The European Central Bank’s determination to press ahead with interest rate rises has been defended by a top policymaker, even after the escalation of the eurozone debt crisis in Ireland and Portugal, two of the region’s weakest members. Writing in the FT, Jürgen Stark, ECB executive board member, argues a “one size fits all” monetary policy ultimately benefits all members. He says the eurozone’s weakest countries receive exceptional support on a scale not possible if they were not part of Europe’s monetary union.
Mr Stark’s comments will cement expectations that the ECB will react to rising eurozone inflation by lifting its main interest rate by a quarter of a percentage point next week. The move, flagged by ECB president Jean-Claude Trichet this month, will put the central bank ahead of the US Federal Reserve and Bank of England in embarking on tighter monetary policy. Read more
Compare and contrast economic sentiment across Europe, and you will see different and diverging pictures. (Divergence, of course, is not useful in a monetary union.)
Figures released by the European Commission show that confidence fell in March in the eurozone, while holding steady in the wider EU. It is the first substantial fall in confidence for the eurozone since May of last year, the time of the Greek bail-out, though levels remain far higher (see chart, right). Sentiment worsened in most European countries, with a few larger economies pulling ahead.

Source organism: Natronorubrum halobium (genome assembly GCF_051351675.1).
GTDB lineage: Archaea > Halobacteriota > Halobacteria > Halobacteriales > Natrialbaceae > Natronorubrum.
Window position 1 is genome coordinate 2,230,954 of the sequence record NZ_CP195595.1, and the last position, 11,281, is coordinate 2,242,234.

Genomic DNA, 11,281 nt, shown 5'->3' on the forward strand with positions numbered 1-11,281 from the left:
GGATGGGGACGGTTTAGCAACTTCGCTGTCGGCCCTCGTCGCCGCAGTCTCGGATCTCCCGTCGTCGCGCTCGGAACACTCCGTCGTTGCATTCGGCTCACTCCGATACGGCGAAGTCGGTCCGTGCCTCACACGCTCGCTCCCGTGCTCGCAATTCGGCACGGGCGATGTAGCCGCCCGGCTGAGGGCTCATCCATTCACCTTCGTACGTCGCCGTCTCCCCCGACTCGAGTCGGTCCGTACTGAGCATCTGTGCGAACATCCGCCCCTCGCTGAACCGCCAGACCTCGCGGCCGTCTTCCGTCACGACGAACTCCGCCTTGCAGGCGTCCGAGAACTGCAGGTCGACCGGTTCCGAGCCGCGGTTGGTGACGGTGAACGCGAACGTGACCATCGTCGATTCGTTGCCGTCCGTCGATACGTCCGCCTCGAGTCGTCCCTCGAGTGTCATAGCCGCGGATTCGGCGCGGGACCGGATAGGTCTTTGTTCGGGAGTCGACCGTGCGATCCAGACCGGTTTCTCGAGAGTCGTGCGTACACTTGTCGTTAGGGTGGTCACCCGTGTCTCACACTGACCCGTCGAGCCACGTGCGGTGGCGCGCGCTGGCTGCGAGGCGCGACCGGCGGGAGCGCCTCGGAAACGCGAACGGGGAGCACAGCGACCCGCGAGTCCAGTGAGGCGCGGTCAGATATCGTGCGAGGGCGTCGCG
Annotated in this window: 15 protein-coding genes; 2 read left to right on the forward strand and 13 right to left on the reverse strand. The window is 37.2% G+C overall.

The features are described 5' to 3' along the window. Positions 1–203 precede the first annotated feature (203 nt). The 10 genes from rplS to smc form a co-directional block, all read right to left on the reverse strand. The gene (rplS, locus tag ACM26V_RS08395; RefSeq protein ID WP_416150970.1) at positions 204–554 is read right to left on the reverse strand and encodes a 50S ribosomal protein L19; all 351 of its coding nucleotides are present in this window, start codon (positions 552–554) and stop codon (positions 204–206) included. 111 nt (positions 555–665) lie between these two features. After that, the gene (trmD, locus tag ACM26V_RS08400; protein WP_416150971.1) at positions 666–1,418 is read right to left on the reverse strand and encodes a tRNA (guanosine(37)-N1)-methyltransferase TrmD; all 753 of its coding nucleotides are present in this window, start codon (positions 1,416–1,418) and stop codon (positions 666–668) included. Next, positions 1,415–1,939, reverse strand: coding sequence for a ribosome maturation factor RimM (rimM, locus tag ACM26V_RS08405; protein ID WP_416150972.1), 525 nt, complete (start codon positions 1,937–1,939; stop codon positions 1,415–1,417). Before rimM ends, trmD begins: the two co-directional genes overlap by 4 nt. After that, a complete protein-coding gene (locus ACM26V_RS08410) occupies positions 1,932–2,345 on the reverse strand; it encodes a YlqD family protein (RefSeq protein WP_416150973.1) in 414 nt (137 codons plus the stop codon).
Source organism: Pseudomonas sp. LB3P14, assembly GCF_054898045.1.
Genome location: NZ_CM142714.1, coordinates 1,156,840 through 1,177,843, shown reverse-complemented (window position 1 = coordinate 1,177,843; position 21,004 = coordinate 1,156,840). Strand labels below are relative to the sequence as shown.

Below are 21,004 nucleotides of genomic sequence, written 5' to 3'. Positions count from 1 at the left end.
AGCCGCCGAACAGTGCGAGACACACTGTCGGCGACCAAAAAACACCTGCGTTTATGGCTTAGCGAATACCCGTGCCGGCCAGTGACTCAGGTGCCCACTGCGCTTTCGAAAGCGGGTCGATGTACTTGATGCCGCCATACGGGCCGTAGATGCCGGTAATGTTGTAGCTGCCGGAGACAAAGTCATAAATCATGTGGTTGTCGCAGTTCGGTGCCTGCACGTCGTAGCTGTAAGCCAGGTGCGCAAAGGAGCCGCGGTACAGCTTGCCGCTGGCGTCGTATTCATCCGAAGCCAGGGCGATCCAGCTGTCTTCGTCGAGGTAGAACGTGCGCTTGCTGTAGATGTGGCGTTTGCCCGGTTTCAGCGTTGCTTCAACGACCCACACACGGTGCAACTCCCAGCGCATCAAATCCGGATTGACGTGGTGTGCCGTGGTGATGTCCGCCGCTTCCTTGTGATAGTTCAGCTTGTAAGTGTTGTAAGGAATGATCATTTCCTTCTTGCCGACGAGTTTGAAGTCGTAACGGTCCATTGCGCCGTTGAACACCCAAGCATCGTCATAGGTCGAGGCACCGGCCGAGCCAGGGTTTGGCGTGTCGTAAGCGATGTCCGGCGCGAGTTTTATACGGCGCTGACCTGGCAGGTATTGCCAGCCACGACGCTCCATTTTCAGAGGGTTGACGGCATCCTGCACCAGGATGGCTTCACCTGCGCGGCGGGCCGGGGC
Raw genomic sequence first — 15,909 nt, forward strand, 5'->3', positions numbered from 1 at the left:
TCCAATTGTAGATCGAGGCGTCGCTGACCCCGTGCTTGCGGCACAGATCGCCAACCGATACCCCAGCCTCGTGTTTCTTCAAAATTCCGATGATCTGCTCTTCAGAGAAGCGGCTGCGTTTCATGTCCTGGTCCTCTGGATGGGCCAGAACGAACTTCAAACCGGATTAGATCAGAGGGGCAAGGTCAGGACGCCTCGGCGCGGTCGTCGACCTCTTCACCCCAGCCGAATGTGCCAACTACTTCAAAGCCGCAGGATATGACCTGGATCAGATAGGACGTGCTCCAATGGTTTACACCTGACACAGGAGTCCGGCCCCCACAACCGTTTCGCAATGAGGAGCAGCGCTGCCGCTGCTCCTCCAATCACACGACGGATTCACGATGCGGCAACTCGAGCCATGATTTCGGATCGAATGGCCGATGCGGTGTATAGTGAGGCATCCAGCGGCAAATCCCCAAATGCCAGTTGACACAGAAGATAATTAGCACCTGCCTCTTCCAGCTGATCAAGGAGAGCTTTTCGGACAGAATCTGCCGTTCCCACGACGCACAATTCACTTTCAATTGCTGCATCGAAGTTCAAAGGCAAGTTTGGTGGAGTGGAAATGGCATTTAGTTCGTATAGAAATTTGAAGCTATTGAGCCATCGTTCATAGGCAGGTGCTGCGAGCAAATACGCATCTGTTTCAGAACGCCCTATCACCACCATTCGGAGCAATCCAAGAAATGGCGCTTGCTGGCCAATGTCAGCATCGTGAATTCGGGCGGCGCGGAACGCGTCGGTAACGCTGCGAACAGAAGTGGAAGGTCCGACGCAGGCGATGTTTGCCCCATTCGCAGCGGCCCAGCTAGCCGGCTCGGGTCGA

Martin Weale, one of the external members of the Monetary Policy Committee gave a speech last night, which was fascinating for anyone interested in the presentation of monetary policy in an uncertain world.
Policy. Regarding the UK interest rate debate, he did not have much to say, save for reiterating that CPI inflation looks likely to get close to 5 per cent. He also had a powerful argument for the Bank staff who fret that its reputation might be damaged if it raised interest rates only to discover this was wrong and had to subsequently reverse the decision. Though that scenario would be bad for the Bank’s credibility, it would also be bad to use this concern to avoid an interest rate rise only to find subsequently that it was warranted, Mr Weale said.
Uncertainty. But the comments on monetary policy were a side show in the talk to the much more meaty discussion of how to present uncertainty in economic forecasts in a way that demonstrates accurately the state of knowledge about the future, which is greater than zero but far from complete.
Mr Weale’s contribution was to suggest we split the known unknowns – arguments over theory, some model parameters and judgments on things like the right future oil price assumption – from unknown unknowns – stuff that happens. Read more
Economic sentiment in Cyprus fell sharply in the month to March, helping the small eurozone nation to keep its unenviable position of second-from-last in the sentiment stakes. (Last is Greece.)
The banking sector probably isn’t helping. In a report last week, ratings agency Moody’s estimated that about €2.7bn would be needed to recapitalise the banks if assumptions made in stress tests materialised. Compare that to the €500m fund announced on Monday by Cyprus bank governor Athanasios Orphanides and your economic sentiment might dip a little, too. Read more